EP 228: Walkthrough Rehab Estimate–Step Three–Interior

This week, we’re going to talk quoting rehab. When you go check out a house for the first time, you will need to do a quick walkthrough rehab estimate. In my case, when I get a house on my radar and go check it out, I spend ten minutes in the house at most and add up rough estimates of the numbers in my head–it’s not scientific, but it gives me a ballpark of what the rehab would cost. I’ve done this for many years, so my quick estimates are generally pretty spot on. I want to explain to you how I do this.

Today we’re going to talk about estimating the rehab for the interior of a property.

Remember, I’m not a licensed plumber or electrician–what I’m doing is walking through and using my experienced eye to estimate quickly and efficiently what it’s going to take to renovate the house in terms of cost and timing. I am also now starting to train my realtor to look a houses like I do so that when he’s making offers on my behalf, he’s doing so with educated numbers.

The inside of a house is really where you’re making your money. It needs to look really good in order for you to make money.

Here are the key things I estimate as I go through:

  1. I’m going to paint the walls. That will be about $1.50/sq foot.
  2. I’m going to change out the flooring (either replacing it or sanding and staining it). That will be about $3-$4/sq foot.
  3. Every piece of hardware (doorhandles, light fixtures, kitchens and bathrooms) will be replaced. Kitchens (tile, cabinets, appliances) normally will cost me around $5,000. Bear in mind that tours usually start and end with the kitchen, so it’s really going to make an impression. Bathrooms, if they’re being completely replaced, will cost around $2,000. Light fixtures and doorhandles will cost around another $500.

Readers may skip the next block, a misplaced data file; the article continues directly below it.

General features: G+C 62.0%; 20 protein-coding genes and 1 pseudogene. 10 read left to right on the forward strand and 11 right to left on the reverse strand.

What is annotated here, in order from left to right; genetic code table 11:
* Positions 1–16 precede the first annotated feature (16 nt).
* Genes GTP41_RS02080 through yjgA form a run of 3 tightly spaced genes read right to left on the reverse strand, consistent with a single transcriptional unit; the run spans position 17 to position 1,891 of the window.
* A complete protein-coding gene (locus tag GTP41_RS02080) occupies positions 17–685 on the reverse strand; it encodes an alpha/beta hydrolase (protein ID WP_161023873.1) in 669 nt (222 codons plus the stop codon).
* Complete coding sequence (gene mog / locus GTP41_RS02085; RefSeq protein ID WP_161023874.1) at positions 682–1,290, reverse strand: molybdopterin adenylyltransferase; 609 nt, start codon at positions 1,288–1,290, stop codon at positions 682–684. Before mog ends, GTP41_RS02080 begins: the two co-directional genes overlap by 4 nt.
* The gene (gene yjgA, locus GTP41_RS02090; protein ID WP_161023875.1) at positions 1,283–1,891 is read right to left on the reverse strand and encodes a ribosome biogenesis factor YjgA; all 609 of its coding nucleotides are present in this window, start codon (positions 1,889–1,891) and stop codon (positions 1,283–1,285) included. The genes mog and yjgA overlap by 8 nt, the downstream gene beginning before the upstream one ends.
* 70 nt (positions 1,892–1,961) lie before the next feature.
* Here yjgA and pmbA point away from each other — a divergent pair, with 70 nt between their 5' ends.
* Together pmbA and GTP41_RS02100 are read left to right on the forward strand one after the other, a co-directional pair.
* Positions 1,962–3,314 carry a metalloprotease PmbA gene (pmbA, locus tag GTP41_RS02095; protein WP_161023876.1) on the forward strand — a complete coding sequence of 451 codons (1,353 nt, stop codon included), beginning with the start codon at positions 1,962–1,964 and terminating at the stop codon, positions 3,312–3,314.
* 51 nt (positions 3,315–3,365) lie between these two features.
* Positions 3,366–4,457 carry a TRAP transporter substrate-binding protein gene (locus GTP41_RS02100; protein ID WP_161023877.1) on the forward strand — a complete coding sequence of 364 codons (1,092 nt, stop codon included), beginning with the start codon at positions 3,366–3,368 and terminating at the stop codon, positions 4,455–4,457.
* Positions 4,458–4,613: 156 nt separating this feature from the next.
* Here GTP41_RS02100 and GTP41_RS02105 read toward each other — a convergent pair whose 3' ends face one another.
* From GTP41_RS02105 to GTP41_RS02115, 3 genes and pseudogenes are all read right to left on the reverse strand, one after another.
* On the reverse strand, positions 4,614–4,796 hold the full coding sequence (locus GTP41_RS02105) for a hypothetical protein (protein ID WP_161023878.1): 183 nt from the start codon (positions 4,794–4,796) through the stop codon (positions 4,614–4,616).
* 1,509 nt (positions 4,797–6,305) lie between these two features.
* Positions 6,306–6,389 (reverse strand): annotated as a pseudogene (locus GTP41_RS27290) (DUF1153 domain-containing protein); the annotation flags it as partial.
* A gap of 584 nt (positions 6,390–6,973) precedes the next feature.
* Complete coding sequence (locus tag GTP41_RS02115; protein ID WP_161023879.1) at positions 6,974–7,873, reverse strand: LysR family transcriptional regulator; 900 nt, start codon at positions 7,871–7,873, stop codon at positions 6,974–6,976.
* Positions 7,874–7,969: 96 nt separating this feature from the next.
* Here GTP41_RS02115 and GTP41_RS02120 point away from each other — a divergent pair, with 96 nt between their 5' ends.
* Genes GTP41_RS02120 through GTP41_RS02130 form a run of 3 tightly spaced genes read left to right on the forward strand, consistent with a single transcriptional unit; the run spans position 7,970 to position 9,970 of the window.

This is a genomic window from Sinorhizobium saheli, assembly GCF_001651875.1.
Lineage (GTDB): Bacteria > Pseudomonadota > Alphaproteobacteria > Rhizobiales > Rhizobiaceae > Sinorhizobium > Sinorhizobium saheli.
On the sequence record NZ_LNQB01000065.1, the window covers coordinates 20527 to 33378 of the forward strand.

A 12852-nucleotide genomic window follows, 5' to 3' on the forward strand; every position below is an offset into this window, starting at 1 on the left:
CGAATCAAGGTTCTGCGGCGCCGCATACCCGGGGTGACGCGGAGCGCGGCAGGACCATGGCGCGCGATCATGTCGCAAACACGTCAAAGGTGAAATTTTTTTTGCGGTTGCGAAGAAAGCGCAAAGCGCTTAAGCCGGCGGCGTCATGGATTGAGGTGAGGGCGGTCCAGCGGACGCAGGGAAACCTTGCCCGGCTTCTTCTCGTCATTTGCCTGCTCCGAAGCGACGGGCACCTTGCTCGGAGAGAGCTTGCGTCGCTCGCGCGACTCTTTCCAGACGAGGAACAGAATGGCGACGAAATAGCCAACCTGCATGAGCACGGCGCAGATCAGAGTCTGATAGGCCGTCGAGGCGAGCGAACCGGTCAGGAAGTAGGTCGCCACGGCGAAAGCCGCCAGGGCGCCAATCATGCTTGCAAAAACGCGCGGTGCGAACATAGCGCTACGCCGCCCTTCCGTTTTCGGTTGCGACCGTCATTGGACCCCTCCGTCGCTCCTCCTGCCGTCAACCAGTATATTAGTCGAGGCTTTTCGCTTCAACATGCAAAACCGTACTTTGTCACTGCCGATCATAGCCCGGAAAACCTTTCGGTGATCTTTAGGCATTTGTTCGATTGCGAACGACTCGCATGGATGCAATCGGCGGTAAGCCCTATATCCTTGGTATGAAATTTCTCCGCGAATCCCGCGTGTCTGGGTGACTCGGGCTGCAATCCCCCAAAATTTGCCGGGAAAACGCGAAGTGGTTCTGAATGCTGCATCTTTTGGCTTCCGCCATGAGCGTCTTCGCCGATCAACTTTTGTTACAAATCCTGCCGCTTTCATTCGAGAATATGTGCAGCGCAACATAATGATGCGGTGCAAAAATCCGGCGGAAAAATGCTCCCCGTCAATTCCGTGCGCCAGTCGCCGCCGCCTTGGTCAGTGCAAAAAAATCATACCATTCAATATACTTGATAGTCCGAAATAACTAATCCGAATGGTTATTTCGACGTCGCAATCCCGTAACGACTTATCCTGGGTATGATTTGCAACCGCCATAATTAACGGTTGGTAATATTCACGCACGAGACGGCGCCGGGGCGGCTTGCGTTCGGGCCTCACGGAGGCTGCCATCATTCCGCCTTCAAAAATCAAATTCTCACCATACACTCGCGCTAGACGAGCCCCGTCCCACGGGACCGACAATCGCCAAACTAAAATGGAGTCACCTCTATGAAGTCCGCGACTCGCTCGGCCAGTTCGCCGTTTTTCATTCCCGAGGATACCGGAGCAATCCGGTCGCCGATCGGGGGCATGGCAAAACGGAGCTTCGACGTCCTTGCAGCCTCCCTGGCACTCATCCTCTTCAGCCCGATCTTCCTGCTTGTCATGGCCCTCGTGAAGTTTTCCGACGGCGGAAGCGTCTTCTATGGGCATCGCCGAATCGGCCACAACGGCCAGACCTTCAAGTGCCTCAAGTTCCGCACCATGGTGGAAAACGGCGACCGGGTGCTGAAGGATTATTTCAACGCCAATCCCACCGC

4. Every door and closet door will be replaced. That’s usually around $100/door.
  5. Assuming the electric panel is up to code, I will throw in another $2,000 for plumbing and electrical.
  6. Anything else unusual that might need to be changed: wall configurations, room transitions, etc.

For a roughly 1,000 square foot house, which is what I primarily deal with, the costs for the inside usually add up to about $15,000. Even though I generally come up with around $15,000, I like to be thorough as I go through a house. I might even be pleasantly surprised!

Tomorrow we’re going to talk about adding the costs for the interior and exterior together and making any final adjustments.

About the author, Mike

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